Category Archives: Books

Book Review – Paul: A Biography By N.T. Wright

430 pages of text.

Less than ten citations of contemporary secondary sources.

Roughly a dozen extra-biblical ancient source citations.

Another dozen intertestamental/apocryphal citations.

Hundreds and hundreds and hundreds of scripture citations.

All of that to say Wright’s book, “Paul: A biography” is scholarly but not written in direct conversation with various theories of what is going on with Paul and his letters. This book is very much interested in Paul’s life and theology as a first century Jewish man and Christian missionary in his own historical and scriptural (Old Testament) context. So the book has no footnotes, only end notes and almost all of those are scripture references. What sets this book apart from the rest of Wright’s work on Paul is that he isn’t engaging theological arguments and various points of view. Instead, he maps out a coherent picture of Paul’s life by weaving together the material in Acts and Paul’s letters to help us understand Paul, his mission, and his theology embedded in his own cultural, religious, and political environment. You can pick up on many theological points that Wright argues for in some of his other works throughout the book only as far as it helps Wright paint a picture of the life of Paul.

The book works through things chronologically. So you will get to walk through Paul in Acts and see how his letters fit into his journeys. He even gives his timeline of events and letter writing in the back of the book. Wright does far more than pinpoint when certain letters were written in the larger context of his mission and ministry. Wright deals with why Paul wrote what he wrote to the various churches in light of where he was on his journey when he wrote his letters. This is a brilliant integration of the content of the epistles and Acts. There is some level of speculation and guesswork when it comes to these things, and Wright acknowledges that periodically, and I think overall he did an excellent job of piecing this together for us in a coherent and sensible fashion.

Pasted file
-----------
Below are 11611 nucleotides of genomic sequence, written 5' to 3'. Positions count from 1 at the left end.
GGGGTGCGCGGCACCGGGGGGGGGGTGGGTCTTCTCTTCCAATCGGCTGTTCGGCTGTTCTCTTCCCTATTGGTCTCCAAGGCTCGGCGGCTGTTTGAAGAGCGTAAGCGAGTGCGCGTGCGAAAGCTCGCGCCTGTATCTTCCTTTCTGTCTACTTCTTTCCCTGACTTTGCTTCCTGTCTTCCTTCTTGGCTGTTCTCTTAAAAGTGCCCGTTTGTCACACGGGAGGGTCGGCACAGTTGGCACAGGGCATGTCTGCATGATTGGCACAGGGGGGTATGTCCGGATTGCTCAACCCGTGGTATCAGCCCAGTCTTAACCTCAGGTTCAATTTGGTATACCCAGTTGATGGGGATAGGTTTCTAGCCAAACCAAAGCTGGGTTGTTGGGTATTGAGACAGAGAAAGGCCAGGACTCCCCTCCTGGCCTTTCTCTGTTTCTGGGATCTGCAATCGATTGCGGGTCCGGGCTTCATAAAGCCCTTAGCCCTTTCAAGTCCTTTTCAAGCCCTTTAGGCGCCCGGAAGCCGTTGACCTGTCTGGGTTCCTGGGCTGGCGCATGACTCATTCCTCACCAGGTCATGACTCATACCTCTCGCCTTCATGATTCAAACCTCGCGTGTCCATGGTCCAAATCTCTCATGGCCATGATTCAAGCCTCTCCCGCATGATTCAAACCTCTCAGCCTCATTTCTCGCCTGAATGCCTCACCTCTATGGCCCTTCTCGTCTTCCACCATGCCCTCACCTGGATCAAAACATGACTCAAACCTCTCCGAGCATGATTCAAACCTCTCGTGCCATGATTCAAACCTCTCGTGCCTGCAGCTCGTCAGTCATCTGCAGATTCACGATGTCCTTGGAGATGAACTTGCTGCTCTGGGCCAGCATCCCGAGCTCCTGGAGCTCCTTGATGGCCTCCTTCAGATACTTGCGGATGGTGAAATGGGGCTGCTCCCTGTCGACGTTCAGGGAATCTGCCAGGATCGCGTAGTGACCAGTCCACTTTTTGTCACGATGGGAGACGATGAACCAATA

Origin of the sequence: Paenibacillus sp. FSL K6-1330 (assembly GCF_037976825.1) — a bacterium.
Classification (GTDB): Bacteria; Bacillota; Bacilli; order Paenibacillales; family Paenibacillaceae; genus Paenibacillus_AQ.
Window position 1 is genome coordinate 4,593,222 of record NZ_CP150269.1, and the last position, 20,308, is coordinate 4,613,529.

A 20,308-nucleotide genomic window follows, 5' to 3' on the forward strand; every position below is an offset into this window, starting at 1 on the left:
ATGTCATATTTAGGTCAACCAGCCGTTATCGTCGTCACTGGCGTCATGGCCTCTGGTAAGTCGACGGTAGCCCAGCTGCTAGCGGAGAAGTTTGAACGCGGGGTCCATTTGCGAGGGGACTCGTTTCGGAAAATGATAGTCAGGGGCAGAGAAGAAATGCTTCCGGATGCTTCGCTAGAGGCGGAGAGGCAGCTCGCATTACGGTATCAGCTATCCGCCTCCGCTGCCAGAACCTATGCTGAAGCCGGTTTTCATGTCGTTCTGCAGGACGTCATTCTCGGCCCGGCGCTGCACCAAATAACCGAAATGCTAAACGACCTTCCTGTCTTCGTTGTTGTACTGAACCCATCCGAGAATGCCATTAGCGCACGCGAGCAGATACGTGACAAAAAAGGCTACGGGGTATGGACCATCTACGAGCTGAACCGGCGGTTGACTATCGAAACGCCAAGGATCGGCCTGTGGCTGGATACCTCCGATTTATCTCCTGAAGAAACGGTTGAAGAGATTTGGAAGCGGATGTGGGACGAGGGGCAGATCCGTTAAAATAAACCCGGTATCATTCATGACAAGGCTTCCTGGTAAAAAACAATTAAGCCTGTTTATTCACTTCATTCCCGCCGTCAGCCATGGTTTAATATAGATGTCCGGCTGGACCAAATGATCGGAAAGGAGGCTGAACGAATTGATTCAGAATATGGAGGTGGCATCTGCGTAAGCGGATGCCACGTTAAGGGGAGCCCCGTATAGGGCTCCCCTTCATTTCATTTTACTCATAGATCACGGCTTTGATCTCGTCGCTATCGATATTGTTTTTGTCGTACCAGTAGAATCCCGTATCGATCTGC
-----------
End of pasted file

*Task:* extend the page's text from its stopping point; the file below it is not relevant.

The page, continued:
The book is a bit repetitive in places, as Wright can often be, and I felt this one was more so than usual especially in regard to his work on Paul’s zeal and his Jewish background (Phineas in Numbers and Elijah in 1 Kings 19 as well as the Maccabees) and how that tied into Paul’s work and the Jewish reaction to their perception that Paul was undermining the Law and how that might bring them trouble as it had in the past. He references that on nearly a dozen occasions. The effect of his repetition, though, is the impact it has on our memory and that can be a helpful thing. I would have chosen to repeat a few other pieces than that one.

His writing on Paul’s interactions with Jews and Gentiles in his mission and in Judea is extremely helpful. He unpacks Paul’s great difficulty of facing persecution from both sides and the struggles both sides had understanding Paul. On the flip side in his last chapter, the best chapter in the book, he also talks about the appeal of Christianity to pagans that I found very insightful.

The last point worth mentioning on the value of this book is his integration of some of his previous material into the life of Paul. This would include things like Wright’s understanding of Torah and Temple as well as the New heaves and New earth theology, the meaning of atonement and justification, the broader Jewish narrative in the New Testament, and whether or not Jews were converted or if Christianity was a fulfillment and extension of their Judaism.

The second biggest weakness of the book is one that simply cannot be avoided in a work like this and that is the speculation and assumptions one has to make to fill in the gaps. The biggest weakness of the book is avoidable but would make the book less interesting and that is the temptation to psychoanalyze Paul. Here are a few examples,

“For Saul, this question cannot have been merely theoretical…He had gone back to his family. All we know of Saul indicates that he would have wasted no time in telling them that he had met the risen Jesus, that the scriptures proved him to be God’s Messiah, that the One God had unveiled his age-old secret plan in and through him, and that by the power of his spirit this Jesus was at work in human hearts and lives, doing a new things and creating a new community. How would his family have reacted?” p.77